may assume as a working hypothesis that it was fear of someone or something
which drove him from America. As to what it was he feared, we can only deduce
that by considering the formidable letters which were received by himself and
his successors. Did you remark the postmarks of those letters?"
"The first was from Pondicherry, the
second from Dundee, and the third from London."
"From East London. What do you deduce from
"They are all seaports. That the writer
was on board of a ship."
"Excellent. We have already a clue. There
can be no doubt that the probability -- the strong probability -- is that the
writer was on board of a ship. And now let us consider another point. In the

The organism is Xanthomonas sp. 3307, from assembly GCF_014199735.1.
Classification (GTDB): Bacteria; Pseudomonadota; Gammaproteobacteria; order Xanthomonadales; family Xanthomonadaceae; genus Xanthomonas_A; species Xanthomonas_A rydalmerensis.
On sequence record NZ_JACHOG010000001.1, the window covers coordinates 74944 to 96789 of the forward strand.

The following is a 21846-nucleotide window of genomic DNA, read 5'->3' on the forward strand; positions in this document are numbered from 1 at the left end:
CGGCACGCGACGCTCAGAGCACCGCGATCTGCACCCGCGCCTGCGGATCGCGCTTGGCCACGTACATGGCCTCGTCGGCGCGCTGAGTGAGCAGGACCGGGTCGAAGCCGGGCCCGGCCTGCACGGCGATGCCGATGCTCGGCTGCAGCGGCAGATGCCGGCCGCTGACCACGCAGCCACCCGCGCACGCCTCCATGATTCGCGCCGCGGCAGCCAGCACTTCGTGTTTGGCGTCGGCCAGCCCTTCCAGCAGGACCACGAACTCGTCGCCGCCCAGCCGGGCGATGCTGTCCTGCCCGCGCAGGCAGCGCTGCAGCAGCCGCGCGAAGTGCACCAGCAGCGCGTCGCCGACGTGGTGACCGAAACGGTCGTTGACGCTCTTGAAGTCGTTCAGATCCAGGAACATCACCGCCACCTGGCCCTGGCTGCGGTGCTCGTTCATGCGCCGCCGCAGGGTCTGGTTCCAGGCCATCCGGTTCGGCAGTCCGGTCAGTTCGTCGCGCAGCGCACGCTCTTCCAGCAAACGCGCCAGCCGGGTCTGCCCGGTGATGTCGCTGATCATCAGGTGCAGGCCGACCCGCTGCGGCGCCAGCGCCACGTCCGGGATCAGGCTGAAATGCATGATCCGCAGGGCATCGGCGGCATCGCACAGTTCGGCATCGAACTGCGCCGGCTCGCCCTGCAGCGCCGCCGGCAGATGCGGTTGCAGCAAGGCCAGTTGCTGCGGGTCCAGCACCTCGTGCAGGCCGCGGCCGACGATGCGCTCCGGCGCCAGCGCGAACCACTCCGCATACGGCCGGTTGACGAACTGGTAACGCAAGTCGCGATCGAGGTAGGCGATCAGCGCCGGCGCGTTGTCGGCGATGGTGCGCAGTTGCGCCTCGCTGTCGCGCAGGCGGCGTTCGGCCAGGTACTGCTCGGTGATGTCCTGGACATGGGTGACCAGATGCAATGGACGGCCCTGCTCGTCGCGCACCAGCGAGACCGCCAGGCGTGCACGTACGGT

case of Pondicherry, seven weeks elapsed between the threat and its fulfillment,
in Dundee it was only some three or four days. Does that suggest anything?"
"A greater distance to travel."
"But the letter had also a greater
distance to come."
"Then I do not see the point."
"There is at least a presumption that the
vessel in which the man or men are is a sailing-ship. It looks as if they always
send their singular warning or token before them when starting upon their
mission. You see how quickly the deed followed the sign when it came from Dundee.
If they had come from Pondicherry in a steamer they would have arrived almost as
soon as their letter. But, as a matter of fact, seven weeks elapsed. I think
that those seven weeks represented the difference between the mailboat which
brought the letter and the sailing vessel which brought the writer."
"It is possible."
"More than that. It is probable. And now
you see the deadly urgency of this new case, and why I urged young Openshaw to
caution. The blow has always fallen at the end of the time which it would take